Digital Products II. Communication or Things?

In: Experience, Products Reading Time: 3 min

This is the second part of a series about digital products, their similarities and differences to traditional communication media. Part One: Medium and Commodity.

Turn on the TV and you will find yourself immediately in the program. We dive into the sound and pictures of one giant, never-ending broadcast that has no beginning and no end. Compared to that, your smartphone is a very polite thing, its apps waiting below the glass surface for your initial touch.

Whatever follows: the designation »application« is already a hint to the fact that apps are not only about information or entertainment. They provide them as well, but a large quantity of apps are utilities in a strict sense, they are more or less »usable«. You may »do something« with them.

Open and Closed Products

Accordingly, we may divide apps into two major categories: open and closed products. The criteria for this distinction is purpose, the processing of time and the currency we use.

Nevermind interactivity, the user experience of closed digital products is quite similar to that of traditional media. Newspapers, books and the TV are closed systems just like social media, chat, messenger and game apps. I watch movies, look at vacation pictures of my friends, listen to music. The medium is the beginning and the end of our activity. We enter and stay in a realm of signs, find ourselves in texts, pictures and sounds—as long as we turn off or put aside our devices.

Open products, on the other hand, aim at the offside of communication. They put /things/ in motion: order food, book a holiday, call a cab, get the train, shopping. I »use« them to get at something beyond device and brain. Of course, they are communication, but only as a form of initiating a line of commands that ultimately trigger a non-communicative event.

Paying with Communication. Data, Time and Advertising

The distinction also defines how we pay for a digital product and how much time we spend with it. In closed products we pay with our attention and our behavior. Both are then being mixed to create a profile that is the target for tailored advertising.

Here, communication itself is the product. Social media environments try to lure us into their procedures, want to engage us to eventually become indispensable. Advertising is being woven into this fabric of communication, relying not only on data from within, but every bit of information they can gather from your browser or device.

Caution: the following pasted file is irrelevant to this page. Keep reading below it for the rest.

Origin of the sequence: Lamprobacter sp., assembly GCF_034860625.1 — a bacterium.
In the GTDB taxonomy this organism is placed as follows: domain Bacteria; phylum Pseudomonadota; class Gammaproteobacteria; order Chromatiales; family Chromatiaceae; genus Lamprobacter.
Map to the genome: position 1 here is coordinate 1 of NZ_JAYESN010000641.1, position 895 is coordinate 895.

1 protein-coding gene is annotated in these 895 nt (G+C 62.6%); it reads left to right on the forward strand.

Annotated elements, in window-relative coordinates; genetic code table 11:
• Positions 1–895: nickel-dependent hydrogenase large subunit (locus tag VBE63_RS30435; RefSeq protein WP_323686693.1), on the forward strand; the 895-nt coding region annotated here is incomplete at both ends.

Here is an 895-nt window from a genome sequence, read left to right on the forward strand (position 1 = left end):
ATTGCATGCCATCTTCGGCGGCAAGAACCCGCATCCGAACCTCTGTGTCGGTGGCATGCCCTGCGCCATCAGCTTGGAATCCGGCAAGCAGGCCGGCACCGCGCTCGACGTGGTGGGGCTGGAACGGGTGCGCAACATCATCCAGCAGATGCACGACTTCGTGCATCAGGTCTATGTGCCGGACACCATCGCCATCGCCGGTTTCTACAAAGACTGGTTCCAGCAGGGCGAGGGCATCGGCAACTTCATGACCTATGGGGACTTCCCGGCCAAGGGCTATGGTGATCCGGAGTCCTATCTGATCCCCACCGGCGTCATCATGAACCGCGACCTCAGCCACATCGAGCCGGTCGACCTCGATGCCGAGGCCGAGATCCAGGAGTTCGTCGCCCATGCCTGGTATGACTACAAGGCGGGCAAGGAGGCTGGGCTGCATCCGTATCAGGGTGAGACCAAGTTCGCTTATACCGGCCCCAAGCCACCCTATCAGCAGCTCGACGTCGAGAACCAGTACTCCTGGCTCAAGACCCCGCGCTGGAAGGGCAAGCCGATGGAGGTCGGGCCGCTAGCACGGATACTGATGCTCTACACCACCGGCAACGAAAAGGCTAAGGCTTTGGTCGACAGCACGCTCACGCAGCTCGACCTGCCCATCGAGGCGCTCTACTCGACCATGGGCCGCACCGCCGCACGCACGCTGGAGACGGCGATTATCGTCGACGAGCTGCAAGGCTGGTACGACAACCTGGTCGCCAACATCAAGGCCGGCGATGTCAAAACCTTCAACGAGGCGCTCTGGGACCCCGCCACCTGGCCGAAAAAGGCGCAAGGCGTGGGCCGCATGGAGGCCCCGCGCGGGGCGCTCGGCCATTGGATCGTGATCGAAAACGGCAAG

Stay longer, see more ads, refine your profile, buy more—that is the sequence, at least in theory. Closed products are hungry for your time we give them. Every minute results in one more ad surface that finds our eyes.

It comes as no surprise that these apps are deliberately trying to trigger addiction. Inversely, everyone who is threatened by media addiction (i.e. everyone) is thankful for any mechanism that stops the flow: the chapter of a book, the space of cinema, ad breaks on the TV or a simple heart pasted on a direct message, to allow for a gentle conclusion of an online conversation.

Shut up and take my money

On the opposite, open products have clear-cut endings and beginnings, because of their well-defined purposes and outcomes. I want to accomplish something, therefore I open an app. When I’m done, I close it.

You pay with money. Either I have already bought the app or a subscription (weather, camera, games, fitness) or I am willing to use it in order to spend money. Money flows anyway, there is no need for ad-attention.

The corresponding UX design, aiming at efficiency, is supposed to take me to my goal fast and frictionless. The experience is successful and enjoyable by consuming only the appropriate amount of time for the task I want to accomplish.

A pragmatic distinction

Obviously, the distinction between open and closed products has its flaws. When shopping, you are always tempted to look at and buy other goods than the ones you were looking for. And who never got lost in the infinity of online reviews while searching for the perfect article, ending up in frustration, buying nothing or anything, just to get it over with?

At least you know how you pay. Time targets and currencies tell us about the monetization of a digital product and how they insert us into the economic circulation.

Aside from that, you might just observe your media behavior and the desires an app is trying to tap. The inverted question is: do I really need that?